February 10, 2012 > Curbing Graffiti: An EZ solution?
Curbing Graffiti: An EZ solution?
By Jessica Noel Waymire
Beauty is in the eye of the beholder, or so the saying goes. Many beholders of graffiti, especially when found in inappropriate locations, do not see beauty; instead, they see just the opposite: vandalism, destruction of property, and urban decay. Opponents of graffiti do not see any value in this "art" and continually seek out the best methods for its removal. How can such markings be effectively discouraged?
The first option is to just do nothing-let the graffiti stand. After a while, some people don't even notice graffiti; it simply fades into the background of life. This may be the least expensive route, but the "broken windows theory" developed in the 1980s suggests that this leads to higher crime and lower morale among residents. In 1982, social scientists James Wilson and George Kelling argued that maintenance of urban neighborhoods prevents an increase in crime and restrains criminals from creating more vandalism. "Consider a building with a few broken windows. If the windows are not repaired, the tendency is for vandals to break a few more windows." This theory can be applied to graffiti; if the graffiti is not removed, taggers feel empowered to continue their behavior.
Graffiti removal is the next option. Regular, consistent efforts at removal can discourage taggers from further vandalism. Several removal methods are available, some more effective than others. Painting over graffiti is an easy way to restore damaged property to its former state. Residents who live in an area with frequent tagging may want to keep a can of matching paint on hand. Quick and consistent removal or covering the tags is a key to discouraging more tagging.
Sometimes painting over graffiti isn't practical, such as on store windows. In this case, there are a few products available to help remove spray paint and markers. These tend to be powerful chemicals, so they must be stored safely and used with appropriate equipment including gloves and facemasks. Motsenbocker's is a line of stain removal products sold in hardware stores. Motsenbocker's Lift Off 3 removes ink and pen stains; Lift Off 4 works on spray paint, though it tends to work better on fresh spray paint. Another option is carburetor and choke cleaner which, although toxic and will cause clouding on plastic surfaces, is an effective cleaner. While wearing gloves, spray the removal chemical on the paint. Scrub with steel wool and clean up with disposable blue shop towels.
For residents in commonly tagged areas, keeping a graffiti removal kit on hand might be a good option. It can be empowering to take part in beautifying a neighborhood. For those who do not feel comfortable doing the work, graffiti removal hotlines are available. Graffiti abatement groups stay very busy and are quite prompt in removing reported tags, especially if the tag is reported as gang-related. Check your city's Web site for a local graffiti removal hotline.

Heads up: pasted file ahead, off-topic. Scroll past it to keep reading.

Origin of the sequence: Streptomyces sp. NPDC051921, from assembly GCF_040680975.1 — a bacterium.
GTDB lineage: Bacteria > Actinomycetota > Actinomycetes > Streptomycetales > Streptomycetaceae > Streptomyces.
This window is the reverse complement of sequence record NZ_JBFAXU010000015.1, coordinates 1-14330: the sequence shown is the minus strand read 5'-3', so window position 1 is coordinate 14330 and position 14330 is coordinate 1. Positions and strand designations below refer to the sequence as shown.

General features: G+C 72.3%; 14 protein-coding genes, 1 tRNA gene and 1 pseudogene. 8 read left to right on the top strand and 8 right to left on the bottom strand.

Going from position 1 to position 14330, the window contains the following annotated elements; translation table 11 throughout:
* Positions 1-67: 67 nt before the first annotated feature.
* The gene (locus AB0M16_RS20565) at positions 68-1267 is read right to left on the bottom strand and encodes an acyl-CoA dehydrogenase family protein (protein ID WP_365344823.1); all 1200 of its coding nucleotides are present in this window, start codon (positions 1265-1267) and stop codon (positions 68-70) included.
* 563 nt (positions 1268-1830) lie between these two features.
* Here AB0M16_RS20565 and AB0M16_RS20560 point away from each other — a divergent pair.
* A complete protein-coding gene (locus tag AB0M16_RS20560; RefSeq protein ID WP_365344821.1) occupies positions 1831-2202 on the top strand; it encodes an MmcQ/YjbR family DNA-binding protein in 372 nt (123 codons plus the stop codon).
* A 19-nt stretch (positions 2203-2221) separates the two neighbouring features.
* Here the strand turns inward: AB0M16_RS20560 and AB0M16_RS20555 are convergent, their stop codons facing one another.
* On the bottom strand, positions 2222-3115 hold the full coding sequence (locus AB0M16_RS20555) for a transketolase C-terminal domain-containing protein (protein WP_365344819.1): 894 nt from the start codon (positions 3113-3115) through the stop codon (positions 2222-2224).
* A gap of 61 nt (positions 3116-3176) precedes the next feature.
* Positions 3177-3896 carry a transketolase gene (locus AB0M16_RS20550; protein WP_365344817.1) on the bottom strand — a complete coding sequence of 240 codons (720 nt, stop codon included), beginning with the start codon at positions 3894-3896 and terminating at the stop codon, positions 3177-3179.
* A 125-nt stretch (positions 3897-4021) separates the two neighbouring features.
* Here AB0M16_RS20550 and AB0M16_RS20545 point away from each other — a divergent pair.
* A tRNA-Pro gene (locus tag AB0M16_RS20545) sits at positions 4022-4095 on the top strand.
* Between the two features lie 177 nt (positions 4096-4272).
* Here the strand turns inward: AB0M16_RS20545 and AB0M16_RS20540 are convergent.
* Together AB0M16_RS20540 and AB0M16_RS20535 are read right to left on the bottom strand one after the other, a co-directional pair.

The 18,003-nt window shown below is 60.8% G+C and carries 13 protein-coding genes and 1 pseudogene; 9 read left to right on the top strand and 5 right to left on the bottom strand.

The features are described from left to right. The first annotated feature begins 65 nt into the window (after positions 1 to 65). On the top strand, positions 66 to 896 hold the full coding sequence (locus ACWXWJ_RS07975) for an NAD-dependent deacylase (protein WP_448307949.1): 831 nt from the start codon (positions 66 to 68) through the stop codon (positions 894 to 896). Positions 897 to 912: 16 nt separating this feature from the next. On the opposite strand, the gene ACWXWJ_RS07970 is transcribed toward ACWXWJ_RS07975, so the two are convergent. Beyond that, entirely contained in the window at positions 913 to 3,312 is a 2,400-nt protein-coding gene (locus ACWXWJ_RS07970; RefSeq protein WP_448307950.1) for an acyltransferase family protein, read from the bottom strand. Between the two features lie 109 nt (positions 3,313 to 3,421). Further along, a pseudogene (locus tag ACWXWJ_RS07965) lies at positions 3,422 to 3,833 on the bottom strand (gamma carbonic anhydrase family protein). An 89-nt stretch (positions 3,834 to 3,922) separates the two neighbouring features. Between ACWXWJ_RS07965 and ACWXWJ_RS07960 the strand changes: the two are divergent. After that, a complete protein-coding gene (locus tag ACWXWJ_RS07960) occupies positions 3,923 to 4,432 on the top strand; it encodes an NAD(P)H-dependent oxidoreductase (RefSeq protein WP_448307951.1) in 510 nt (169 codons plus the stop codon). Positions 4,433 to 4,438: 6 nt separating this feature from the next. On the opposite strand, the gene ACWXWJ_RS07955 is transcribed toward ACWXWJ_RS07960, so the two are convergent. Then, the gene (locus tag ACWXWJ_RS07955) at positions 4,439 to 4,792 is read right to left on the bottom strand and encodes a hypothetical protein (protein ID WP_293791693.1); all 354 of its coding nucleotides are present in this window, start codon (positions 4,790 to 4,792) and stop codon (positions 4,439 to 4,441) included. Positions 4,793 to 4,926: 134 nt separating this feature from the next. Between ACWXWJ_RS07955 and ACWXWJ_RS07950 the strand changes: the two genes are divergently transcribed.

A final option is prevention. The most common preventive measure is to plant climbing vines such as ivy in areas where graffiti occurs. There are some disadvantages to this approach since plants take time to grow and water and landscaping efforts are required to maintain the plants. Finally, certain vines are invasive, choking out other nearby plants and attracting rodents.
One local entrepreneur has an alternative to live plants... faux ivy.
Shannon Hendrick of EZ-Ivy, a small business selling faux ivy in Hayward, has noticed extensive graffiti in the area and feels this product is a good solution to the problem. He read with interest a Letter to the Editor in Tri-City Voice that spoke of a probable graffiti problem at the Central Park Terrace development in Fremont. Hendrick, who has been the Product Manager at EZ-Ivy for the last six months, believes that his products are a solution. Although discouraging graffiti was not what drew Hendrick to his business, he says that faux ivy is a quick, efficient, and cost-effective means of graffiti coverage and prevention.
Faux ivy comes in a number of forms (rolls, fencing, tiles) and can be easily placed over walls, utility boxes, fences, or balconies to add beauty and prevent vandalism. M Clothing, a designer boutique with locations in Healdsburg and Corte Madera, uses the boxwood style tiles as wall decor in their shops. A close inspection reveals vine rolls clearly, but they do add visual appeal to apartment balconies and barren fences. The vines are hardy resisting the effects of bad weather and do not fade.
Graffiti, when inappropriately placed on public and private property is visually damaging and brings down property values; it is classified as a criminal activity. As part of the solution, citizens can join a graffiti abatement group, plant or install vines or report vandalism through local hotlines. Let's keep our neighborhoods beautiful!
EZ-ivy product information can be found at: www.ezivy.com